Short, Extreme, Forgotten Torture vs Death

by burrito1 min read7th Feb 20212 comments

3

SufferingShut Up and MultiplyEthics & Morality
Frontpage

Turns out Pascal's mugger is real, and as would be expected of someone who does Pascal's muggings, he's a jerk and likes forcing people to make impossible decisions. Also, his threats are discovered to be truthful and credible. He decides he's sick of mugging after collecting a few trillion dollars from it and wants to try something new. He takes out a gun (killing people with Matrix powers is for cowards) and forces you to make a choice.

Scenario 1: He puts the gun to your head. "I will kill you unless you let me put you through torture 3^^^3 [1] times more intense than anything you can possibly imagine. Don't worry though, it'll only last for a millisecond, and you won't remember it or suffer any trauma or anything."

Scenario 2: He puts the gun to a random stranger's head and tells you to make the choice for them. He freezes the stranger in place with his Matrix powers (2a: the stranger overhears before being frozen and decides on what they would choose, 2b: the stranger is frozen before they know what's happening) so the stranger has no way of communicating their preference to you. He will shoot if you don't make a choice.

Scenario 3: He puts the gun to a random stranger's head and tells them to make the choice. After you hear the stranger's choice (3a: they choose death, 3b: they choose torture), the mugger gives you the option to override it. He will abide by the stranger's choice if you don't make a choice.

What should you do? 

In the words of the Torture vs Dust Specks question this was inspired by: I think the answer is obvious [in all scenarios]. How about you?

Footnote:

[1]: The notation is called Knuth's up-arrow notation. 3^3 is 3 times 3 times 3. 3^^3 is 3^(3^3). 3^^^3 is 3^^(3^^3). 3^^^3 is used as an arbitrarily large quantity so that there's no situation where it's "too small".

3

2 comments, sorted by Highlighting new comments since Today at 8:19 PM
New Comment

I'm skeptical that physical pain scales beyond 2 or so orders of magnitude in a given span of time. I'm also skeptical of the coherence of death as an ontological possibility.

Being forced to choose between two things I believe are incoherent, I'd pick the torture. I'm more worried that there's a coherent notion of death being referenced than that some entity will experience a level of pain that seems impossible. There's multiple problems with the concept of pain here: it's not clear the entity experiencing it would be conscious during that time frame (especially if they have no memory, as memory is tied to consciousness), it's not clear that entity would be indentifiable as me, it's not clear that upping some pain number actually corresponds to that level of utility, as utility is plausibly bounded over short intervals, etc.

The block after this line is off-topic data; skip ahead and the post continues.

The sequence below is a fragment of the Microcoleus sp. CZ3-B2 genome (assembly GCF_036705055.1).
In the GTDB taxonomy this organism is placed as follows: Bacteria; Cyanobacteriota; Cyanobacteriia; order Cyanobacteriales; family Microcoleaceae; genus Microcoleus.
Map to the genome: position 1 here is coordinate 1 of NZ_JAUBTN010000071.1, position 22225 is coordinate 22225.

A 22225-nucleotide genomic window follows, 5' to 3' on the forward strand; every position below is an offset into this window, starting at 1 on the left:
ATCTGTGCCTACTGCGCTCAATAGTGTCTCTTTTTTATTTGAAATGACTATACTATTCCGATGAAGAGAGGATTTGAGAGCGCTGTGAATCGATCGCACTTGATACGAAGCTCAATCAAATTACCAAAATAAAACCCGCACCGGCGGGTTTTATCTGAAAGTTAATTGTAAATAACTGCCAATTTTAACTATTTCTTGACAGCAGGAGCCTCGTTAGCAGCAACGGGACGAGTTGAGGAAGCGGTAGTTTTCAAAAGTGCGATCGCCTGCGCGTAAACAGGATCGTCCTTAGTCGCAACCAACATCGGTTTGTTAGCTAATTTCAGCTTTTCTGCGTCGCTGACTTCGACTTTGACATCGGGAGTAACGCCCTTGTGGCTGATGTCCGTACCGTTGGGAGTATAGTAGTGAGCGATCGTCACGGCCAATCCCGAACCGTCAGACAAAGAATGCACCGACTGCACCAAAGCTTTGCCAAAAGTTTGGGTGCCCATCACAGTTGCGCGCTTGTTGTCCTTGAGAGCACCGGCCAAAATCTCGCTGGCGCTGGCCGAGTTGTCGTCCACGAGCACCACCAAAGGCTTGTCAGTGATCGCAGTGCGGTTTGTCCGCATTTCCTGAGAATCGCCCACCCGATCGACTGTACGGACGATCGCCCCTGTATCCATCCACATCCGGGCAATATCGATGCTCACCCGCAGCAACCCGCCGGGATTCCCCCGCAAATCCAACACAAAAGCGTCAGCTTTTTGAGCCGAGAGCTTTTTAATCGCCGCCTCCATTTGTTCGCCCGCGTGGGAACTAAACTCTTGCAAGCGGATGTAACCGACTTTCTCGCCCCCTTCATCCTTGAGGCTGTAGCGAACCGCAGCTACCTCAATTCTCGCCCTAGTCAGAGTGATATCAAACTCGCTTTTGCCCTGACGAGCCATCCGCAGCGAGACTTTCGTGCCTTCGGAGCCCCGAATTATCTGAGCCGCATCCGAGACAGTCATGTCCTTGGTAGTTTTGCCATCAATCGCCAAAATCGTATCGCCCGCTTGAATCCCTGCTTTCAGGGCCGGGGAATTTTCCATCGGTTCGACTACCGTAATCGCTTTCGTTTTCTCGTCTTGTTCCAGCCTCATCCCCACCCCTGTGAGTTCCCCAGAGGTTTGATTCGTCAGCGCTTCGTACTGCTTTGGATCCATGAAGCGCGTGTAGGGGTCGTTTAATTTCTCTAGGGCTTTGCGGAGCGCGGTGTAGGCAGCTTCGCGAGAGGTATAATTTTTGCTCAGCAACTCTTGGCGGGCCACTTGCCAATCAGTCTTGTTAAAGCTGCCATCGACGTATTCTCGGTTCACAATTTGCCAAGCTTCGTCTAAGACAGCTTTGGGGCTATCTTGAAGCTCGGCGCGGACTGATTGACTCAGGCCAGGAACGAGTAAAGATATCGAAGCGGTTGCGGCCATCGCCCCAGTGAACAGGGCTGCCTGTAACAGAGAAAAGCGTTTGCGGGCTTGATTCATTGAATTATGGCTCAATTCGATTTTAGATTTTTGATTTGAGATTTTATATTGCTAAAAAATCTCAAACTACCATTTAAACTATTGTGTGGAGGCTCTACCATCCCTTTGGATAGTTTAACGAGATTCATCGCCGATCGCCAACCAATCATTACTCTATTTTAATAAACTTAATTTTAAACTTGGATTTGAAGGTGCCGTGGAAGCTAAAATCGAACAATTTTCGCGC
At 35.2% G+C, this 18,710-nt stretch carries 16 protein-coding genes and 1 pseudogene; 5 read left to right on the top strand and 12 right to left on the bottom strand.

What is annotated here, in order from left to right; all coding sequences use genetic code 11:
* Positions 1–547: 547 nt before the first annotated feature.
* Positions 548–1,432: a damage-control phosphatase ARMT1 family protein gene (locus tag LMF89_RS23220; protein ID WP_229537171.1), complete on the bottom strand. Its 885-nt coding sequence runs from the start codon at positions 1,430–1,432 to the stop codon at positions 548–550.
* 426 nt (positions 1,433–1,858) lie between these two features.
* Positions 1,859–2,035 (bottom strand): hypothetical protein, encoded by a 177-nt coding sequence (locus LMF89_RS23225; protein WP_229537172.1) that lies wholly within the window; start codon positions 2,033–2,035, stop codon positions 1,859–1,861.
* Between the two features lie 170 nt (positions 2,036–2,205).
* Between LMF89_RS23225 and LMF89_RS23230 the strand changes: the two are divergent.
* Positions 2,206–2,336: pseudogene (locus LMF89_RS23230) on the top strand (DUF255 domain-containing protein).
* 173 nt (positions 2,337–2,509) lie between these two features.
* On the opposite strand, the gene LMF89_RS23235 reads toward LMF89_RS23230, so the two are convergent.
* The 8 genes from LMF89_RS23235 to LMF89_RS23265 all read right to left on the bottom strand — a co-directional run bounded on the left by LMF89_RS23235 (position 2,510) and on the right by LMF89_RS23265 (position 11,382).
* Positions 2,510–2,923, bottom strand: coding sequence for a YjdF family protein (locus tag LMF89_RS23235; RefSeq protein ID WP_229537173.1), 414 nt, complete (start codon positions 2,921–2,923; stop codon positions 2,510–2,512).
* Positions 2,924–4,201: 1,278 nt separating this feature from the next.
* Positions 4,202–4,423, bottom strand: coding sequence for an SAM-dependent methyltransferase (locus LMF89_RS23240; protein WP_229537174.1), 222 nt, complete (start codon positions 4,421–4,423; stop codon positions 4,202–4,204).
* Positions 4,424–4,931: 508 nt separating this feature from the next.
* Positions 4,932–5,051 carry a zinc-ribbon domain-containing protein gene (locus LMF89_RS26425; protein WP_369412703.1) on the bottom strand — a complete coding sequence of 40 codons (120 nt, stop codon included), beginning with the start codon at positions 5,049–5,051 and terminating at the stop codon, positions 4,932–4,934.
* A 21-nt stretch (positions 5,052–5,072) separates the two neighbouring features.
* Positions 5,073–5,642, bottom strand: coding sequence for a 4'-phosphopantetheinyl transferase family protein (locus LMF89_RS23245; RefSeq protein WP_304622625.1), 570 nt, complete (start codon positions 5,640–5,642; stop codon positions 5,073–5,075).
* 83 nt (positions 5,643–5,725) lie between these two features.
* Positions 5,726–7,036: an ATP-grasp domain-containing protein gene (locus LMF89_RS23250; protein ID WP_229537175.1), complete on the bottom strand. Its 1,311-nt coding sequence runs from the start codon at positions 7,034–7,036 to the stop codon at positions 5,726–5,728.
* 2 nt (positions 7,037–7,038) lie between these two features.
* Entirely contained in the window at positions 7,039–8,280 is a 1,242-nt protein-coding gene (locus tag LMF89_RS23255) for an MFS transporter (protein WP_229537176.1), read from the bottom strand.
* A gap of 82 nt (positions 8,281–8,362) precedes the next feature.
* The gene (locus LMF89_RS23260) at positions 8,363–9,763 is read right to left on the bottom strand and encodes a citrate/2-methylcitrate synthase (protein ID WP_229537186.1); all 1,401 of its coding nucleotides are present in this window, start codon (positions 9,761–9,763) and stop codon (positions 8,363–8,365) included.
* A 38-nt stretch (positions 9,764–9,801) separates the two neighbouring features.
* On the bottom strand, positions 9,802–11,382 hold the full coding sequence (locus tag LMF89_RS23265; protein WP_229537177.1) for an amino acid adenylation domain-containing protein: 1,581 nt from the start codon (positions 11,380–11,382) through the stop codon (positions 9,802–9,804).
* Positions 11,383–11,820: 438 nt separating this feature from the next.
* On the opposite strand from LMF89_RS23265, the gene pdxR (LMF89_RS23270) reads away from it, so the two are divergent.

Inquire about the subjective vs objective duration of that millisecond. If there aren't any bad surprises there, pick torture before my mind can try to make a guess of how bad it will hurt. 

In the torture vs dust specks I choose dust specks if they weren't allowed to cause ripple effect and if they were guaranteed to be spread with only 1 dust speck for humans. Here there is a similar consideration, how the pain is spread in a time interval so small that it will basically be inconsequential (since he guaranteed that I won't suffer lasting consequences, I'd fully expect such a pain to fry my brain and have it possibly melt out of my eyes or something).

I'm basically choosing to screw over the future myself of that millisecond to protect all the other future self. 

Both decisions should work fine as long as I'm not approached by a large number of Pascal's muggers, if it risks becoming a trend I should review my decision theory.

For another human... I'd choose torture for the same considerations, if he choose torture I wouldn't override it, I'd have emotional qualms about overriding his "death" decision, but I likely will.

 

The math of pain vs pleasure of being alive would likely say my decisions are wrong, but I think the math starts to stop helping in this limit cases, picking death strikes me as a two boxing with Omega (though I think the math there shows you are right went one boxing if you manage to take in the backward causal link). You'll be pretty glad you choose torture exactly one millisecond after and for the rest of your live, and so will the stranger (unless he was suicidal, but it doesn't seem I'm allowed to know it before picking).